France Modern History

By | January 31, 2023

France is a country located in Western Europe. With the capital city of Paris, France has a population of 65,273,522 based on a recent census from COUNTRYAAH. Political instability and a disintegrating colonial rule led to the return of war hero Charles de Gaulle in 1958 as leader. The 1960s were financially successful but were characterized by social upheaval and revolt. During the 1970s, the economy was hit by a crisis, which contributed to the socialist François Mitterrand being elected president in 1981. He sat in power until 1995 when gaolist Jacques Chirac took over. In 2007, Chirac was succeeded by Nicolas Sarkozy, a candidate for the right who gathered at the newly formed UMP.

After the war, the parliamentary system was re-established during the “Fourth Republic” (1946–1958). Domestic politics was characterized by political unrest, the country had 26 different governments during the period. Foreign policy took important steps towards Franco-German reconciliation and increased European cooperation.

  • ABBREVIATIONFINDER: List of most commonly used acronyms containing France. Also includes historical, economical and political aspects of the country.

The Vietnamese had begun a rebellion against the French Empire in Indochina after the World War, and in 1954 France was forced to abandon its colonies there. But what broke the Fourth Republic was the colonial war in Algeria, which began in 1954. The war against the Algerian independence movement was costly, gradually undermining the authority of the French governments, and in May 1958 had led to the almost impossible form of a functioning government. The end of the republic came when the French civilian and the Algerian army rebelled against what they perceived as the inability to secure French interests there. Check best-medical-schools for more information about France.

1958 – Fifth Republic

Civil war seemed to be threatening, and the crisis ended with Parliament handing over power to General de Gaulle who had been out of politics since 1946. de Gaulle had the confidence of the rebel generals and was able to stave off the dramatic crisis. He had stipulated that a new constitution with strong presidential power should be adopted. The Fifth Republic was established and de Gaulle was elected president.

General de Gaulle soon realized that the time of the colonial empire was over. In the spring of 1961, the Algerian military again threatened with a coup, and a bloody wave of attacks swept over both France and Algeria. However, a referendum in the same year gave clear news: 75 percent of the French said yes to Algeria’s independence. Algeria became an independent state in 1962.

During the rest of the 1960s, growth accelerated and prosperity increased. de Gaulle’s policy was aimed at rendering the country a prominent role internationally (see Foreign Policy and Defense). Within the EEC (the current EU), de Gaulle opposed the plans to allow the joint bodies to gain greater power at the expense of individual member states. De Gaulle, on the other hand, worked for a rapprochement between France and West Germany.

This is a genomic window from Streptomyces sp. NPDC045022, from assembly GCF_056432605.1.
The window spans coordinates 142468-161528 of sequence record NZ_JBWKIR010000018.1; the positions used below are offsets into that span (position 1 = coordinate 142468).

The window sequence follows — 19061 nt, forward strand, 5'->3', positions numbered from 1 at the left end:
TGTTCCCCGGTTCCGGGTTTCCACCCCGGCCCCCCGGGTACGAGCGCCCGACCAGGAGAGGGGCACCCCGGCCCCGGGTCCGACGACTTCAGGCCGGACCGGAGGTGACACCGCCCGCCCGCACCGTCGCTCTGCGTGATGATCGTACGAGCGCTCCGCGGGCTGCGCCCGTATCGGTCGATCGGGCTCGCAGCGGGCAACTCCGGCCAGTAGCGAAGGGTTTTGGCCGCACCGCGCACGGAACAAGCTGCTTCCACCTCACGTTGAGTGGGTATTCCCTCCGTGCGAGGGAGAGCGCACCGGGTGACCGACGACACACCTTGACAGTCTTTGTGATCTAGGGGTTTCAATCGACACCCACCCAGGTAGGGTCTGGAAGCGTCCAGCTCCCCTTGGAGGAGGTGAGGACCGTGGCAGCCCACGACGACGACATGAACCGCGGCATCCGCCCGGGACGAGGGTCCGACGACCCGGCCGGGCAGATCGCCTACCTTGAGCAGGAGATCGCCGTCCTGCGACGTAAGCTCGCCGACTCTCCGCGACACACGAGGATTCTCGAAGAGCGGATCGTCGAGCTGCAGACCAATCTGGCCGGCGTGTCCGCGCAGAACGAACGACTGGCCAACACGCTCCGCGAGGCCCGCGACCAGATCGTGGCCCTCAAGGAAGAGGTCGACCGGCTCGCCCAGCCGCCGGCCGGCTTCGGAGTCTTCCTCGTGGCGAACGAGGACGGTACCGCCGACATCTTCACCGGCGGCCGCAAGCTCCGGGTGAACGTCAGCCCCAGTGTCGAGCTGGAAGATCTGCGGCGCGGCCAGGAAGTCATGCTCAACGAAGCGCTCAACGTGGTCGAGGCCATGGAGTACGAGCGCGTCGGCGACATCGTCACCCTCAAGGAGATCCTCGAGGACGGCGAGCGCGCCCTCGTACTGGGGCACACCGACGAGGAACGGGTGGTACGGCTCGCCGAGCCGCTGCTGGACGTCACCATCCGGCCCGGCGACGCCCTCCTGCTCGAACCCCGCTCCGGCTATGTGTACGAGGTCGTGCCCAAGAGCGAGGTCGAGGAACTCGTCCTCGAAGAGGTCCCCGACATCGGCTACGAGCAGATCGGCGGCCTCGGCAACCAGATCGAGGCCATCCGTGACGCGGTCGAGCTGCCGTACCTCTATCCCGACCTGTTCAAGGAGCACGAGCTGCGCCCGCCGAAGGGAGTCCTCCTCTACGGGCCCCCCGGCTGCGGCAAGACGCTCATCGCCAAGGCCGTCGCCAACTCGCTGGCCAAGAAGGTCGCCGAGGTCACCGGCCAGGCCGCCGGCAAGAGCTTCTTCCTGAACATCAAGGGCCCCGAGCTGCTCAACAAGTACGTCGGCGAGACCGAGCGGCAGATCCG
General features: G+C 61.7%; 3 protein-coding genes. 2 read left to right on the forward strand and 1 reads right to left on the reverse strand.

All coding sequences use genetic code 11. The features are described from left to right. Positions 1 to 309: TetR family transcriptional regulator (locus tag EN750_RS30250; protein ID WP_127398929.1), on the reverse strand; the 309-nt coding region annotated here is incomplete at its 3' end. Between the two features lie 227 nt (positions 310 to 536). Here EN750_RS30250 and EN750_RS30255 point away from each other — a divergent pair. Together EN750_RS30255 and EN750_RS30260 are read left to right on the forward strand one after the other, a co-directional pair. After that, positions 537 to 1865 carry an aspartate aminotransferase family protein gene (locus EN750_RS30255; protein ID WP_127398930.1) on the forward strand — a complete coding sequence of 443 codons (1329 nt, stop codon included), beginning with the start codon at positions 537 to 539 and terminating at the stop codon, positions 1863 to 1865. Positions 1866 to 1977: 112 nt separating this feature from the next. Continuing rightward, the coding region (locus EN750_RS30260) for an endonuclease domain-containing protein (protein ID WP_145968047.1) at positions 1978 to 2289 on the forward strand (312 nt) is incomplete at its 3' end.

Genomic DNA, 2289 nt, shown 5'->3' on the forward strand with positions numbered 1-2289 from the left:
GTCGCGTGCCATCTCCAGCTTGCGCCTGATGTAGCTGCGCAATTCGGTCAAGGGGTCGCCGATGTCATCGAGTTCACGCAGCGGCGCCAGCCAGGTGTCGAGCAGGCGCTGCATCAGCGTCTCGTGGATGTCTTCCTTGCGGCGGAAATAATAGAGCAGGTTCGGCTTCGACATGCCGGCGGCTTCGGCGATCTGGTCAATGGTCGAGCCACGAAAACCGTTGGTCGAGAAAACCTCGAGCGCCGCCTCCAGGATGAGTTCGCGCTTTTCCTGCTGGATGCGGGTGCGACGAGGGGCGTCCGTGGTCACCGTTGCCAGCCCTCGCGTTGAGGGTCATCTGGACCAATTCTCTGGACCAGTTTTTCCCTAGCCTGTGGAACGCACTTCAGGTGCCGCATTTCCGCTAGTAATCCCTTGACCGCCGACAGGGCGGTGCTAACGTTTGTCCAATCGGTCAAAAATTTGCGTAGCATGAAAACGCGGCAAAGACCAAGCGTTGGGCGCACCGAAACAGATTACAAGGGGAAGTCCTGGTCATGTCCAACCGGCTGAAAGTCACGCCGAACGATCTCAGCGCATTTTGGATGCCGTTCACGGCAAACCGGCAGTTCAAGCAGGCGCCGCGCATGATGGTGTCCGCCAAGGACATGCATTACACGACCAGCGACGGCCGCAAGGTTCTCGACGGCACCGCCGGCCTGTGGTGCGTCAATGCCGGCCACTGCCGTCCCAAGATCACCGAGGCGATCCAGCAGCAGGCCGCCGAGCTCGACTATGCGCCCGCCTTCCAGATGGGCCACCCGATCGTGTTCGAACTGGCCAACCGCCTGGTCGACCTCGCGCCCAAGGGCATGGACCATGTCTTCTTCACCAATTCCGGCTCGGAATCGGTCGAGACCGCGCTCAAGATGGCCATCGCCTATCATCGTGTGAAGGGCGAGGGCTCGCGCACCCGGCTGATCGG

1968 – The May Revolution and the case of Gaulle

Despite good times, France was a society with strong tensions. These came to the surface at the May riots in 1968. For almost a month, the country was hit by strikes and student protests. The revolt was a protest against authoritarian rulers, against the dominance of the elite, and against injustice that came today during a rapid economic transformation. Soon de Gaulle’s time was over. After losing a referendum, he withdrew from power in 1969. He died the following year.

In the 1969 election, the Gaullist and former Prime Minister Georges Pompidou won. He died of cancer in his post in 1974. That same year, Valéry Giscard d ‘Estaing, leader of Independent Republicans, a party on the right, was named new president. He lowered the voting age to 18, introduced abortion law and made it easier to get a divorce. Giscard d ‘Estaing also took the initiative on a common European monetary policy and advocated a European Parliament appointed by universal suffrage. He also reduced the state’s role in the economy.

1981 – Mitterrand and left politics

In the 1970s, the western world was pulled into an economic downturn as a result of the oil crisis. Concerns about rising unemployment and demands for social reform led in 1981 to the left in France seizing power, first in the presidential election where socialist François Mitterrand defeated Giscard d ‘Estaing and then in parliamentary elections. The Socialists began their reign with a number of nationalizations. The minimum wage was increased, wealth tax was introduced and the rights of employees in the companies were strengthened. The socialists tried to breathe life into the economy through government efforts. But economic policy has caused concern in the financial markets. In 1983, the experiment was interrupted. Tightening and combating inflation now became political guiding principles even for socialists.

In 1986, they won the bourgeois parliamentary elections and began to privatize business. Prior to the 1988 presidential election, Mitterrand played on voters’ uncertainty before privatization and won the election. Shortly thereafter, he announced a new election in which the socialists regained government power.

1995 – The Gaullist Party and Chirac take over